Federal regulations are a long standing source of dispute, cost and worry for the private sector, conditions made even greater with Biden administration getting its regulatory muscles ready to flex.

What might we expect on the regulatory front in the new year? According to the Competitive Enterprise Institute’s Ryan Young, more of the same. At least for now:

What will likely happen is… pretty much the status quo. Three thousand and some new final regulations and total compliance costs in the neighborhood of $2 trillion. An administration’s first year is typically its slowest, as far as rulemaking goes, and its final year is its most active, especially if there is a party change. Things will likely ramp up a bit in 2022, especially as agencies begin to implement rules related to the big spending bills, but not by that much—especially since the Build Back Better spending bill is likely now dead.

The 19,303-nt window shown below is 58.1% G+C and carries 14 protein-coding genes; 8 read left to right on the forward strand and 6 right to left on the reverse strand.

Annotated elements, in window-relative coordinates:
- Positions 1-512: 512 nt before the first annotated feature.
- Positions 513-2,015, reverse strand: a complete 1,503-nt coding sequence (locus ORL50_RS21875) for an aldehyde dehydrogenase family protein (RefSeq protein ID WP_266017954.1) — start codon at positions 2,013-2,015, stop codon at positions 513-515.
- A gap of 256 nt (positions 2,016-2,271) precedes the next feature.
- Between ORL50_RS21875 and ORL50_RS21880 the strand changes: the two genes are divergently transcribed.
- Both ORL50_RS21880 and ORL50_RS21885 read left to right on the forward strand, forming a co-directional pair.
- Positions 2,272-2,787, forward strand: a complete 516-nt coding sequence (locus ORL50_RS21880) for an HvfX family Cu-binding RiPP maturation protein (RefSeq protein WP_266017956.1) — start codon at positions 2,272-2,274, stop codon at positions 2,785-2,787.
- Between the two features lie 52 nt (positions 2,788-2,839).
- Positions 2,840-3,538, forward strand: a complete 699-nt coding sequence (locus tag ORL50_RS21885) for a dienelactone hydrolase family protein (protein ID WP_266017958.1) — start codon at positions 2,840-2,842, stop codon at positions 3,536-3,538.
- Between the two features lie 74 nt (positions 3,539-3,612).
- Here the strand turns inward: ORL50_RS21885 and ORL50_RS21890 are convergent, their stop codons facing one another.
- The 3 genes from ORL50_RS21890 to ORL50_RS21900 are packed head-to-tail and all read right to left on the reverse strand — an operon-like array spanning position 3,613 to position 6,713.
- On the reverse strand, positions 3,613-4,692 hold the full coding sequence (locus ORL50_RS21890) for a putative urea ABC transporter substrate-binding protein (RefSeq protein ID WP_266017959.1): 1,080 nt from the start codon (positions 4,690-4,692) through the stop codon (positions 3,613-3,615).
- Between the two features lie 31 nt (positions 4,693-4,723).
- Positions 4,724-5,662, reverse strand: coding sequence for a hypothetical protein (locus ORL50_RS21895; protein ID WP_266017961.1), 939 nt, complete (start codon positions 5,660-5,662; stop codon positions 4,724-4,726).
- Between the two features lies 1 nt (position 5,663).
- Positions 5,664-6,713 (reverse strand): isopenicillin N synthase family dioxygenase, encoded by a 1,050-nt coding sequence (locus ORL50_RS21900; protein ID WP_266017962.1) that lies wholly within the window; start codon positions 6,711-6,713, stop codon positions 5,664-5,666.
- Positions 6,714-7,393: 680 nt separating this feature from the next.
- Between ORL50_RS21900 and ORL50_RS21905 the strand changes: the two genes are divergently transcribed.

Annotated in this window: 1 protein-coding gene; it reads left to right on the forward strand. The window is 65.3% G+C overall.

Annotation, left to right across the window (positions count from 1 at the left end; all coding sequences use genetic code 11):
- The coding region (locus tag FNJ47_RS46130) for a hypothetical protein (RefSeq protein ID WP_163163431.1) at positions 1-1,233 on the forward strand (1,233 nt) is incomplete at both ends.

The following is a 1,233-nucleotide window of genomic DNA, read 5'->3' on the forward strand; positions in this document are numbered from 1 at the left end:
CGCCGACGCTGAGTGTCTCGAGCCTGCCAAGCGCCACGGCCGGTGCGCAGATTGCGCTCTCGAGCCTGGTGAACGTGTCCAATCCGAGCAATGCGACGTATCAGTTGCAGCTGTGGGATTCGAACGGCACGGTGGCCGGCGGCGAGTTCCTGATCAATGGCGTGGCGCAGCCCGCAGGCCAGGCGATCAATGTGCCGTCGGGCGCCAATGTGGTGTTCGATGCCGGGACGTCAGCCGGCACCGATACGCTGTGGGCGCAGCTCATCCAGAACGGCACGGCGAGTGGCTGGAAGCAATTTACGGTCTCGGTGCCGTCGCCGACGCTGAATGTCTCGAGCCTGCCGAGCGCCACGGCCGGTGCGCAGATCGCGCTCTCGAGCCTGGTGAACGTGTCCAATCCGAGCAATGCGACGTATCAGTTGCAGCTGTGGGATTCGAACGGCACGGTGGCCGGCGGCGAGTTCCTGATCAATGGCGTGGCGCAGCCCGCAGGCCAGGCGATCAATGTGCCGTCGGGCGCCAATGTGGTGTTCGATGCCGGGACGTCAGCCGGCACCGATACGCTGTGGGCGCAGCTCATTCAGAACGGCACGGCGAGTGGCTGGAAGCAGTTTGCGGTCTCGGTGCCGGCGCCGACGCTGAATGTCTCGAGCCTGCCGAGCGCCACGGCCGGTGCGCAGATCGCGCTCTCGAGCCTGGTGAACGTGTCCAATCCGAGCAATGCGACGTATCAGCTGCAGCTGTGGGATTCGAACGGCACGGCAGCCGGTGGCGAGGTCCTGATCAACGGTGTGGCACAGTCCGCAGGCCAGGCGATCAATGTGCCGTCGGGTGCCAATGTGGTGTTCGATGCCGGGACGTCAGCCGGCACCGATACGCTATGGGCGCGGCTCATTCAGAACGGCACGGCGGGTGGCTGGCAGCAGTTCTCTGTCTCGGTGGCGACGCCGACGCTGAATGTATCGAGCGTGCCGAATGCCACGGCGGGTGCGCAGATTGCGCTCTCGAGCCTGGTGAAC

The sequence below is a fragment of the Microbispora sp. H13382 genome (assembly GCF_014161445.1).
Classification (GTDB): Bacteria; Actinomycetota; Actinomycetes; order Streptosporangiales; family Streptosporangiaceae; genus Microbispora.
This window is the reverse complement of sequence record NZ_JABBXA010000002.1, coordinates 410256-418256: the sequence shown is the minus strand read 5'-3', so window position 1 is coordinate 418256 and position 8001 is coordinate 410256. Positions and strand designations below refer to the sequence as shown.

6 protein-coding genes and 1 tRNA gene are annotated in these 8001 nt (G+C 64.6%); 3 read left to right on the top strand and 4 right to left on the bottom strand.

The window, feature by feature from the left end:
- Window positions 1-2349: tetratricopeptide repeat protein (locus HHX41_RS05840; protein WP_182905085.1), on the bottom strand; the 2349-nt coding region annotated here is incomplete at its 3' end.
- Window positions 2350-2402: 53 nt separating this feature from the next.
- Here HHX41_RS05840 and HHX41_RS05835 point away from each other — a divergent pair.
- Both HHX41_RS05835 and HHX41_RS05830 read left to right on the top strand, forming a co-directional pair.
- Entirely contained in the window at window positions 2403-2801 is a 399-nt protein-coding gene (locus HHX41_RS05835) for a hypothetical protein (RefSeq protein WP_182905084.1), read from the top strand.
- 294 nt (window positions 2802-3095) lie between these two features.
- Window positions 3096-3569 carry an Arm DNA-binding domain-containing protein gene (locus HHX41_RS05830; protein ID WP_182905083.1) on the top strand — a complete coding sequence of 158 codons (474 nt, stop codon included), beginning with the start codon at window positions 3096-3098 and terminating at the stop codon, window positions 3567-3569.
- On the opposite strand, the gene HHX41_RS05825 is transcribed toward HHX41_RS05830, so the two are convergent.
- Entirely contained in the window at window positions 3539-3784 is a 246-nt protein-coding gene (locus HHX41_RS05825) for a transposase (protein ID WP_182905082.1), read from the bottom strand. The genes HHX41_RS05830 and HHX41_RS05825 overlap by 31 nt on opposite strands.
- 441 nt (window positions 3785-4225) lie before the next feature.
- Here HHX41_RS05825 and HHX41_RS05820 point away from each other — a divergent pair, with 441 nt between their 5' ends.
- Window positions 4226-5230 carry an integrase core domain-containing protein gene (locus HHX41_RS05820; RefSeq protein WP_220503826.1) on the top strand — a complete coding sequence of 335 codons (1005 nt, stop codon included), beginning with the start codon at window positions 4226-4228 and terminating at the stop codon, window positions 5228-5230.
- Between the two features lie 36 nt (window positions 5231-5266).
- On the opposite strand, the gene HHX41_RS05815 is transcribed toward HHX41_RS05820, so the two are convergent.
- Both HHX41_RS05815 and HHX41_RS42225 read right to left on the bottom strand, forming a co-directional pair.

About the BBB…could its provisions rise from the grave?

Some of its regulatory provisions, especially for energy and environment, will likely come back in some other form. And President Biden will likely enact several of its planks without congressional input, using the same “pen and phone” tactic the Obama and Trump administrations used. If Congress changes hands in the midterm elections, look for something of a midnight rush before Congress’ next session convenes. This could also become a major source of rulemaking in 2023 if Republicans have the numbers to block most new legislation.

You’ve been warned. But what should happen on regulations? Ideally, a lot – with the trend being toward regulatory sanity, clarity, and simplicity. And that includes:

…clean[ing] up the regulatory code. This is a long-term process, but President Biden has the opportunity to create a lasting positive legacy if he begins it. The best option is an independent regulatory cleanup commission that combs through different parts of the 185,000-page Code of Federal Regulations on a 10-year cycle

It would be an impressive legacy. Which means it’s unlikely to happen.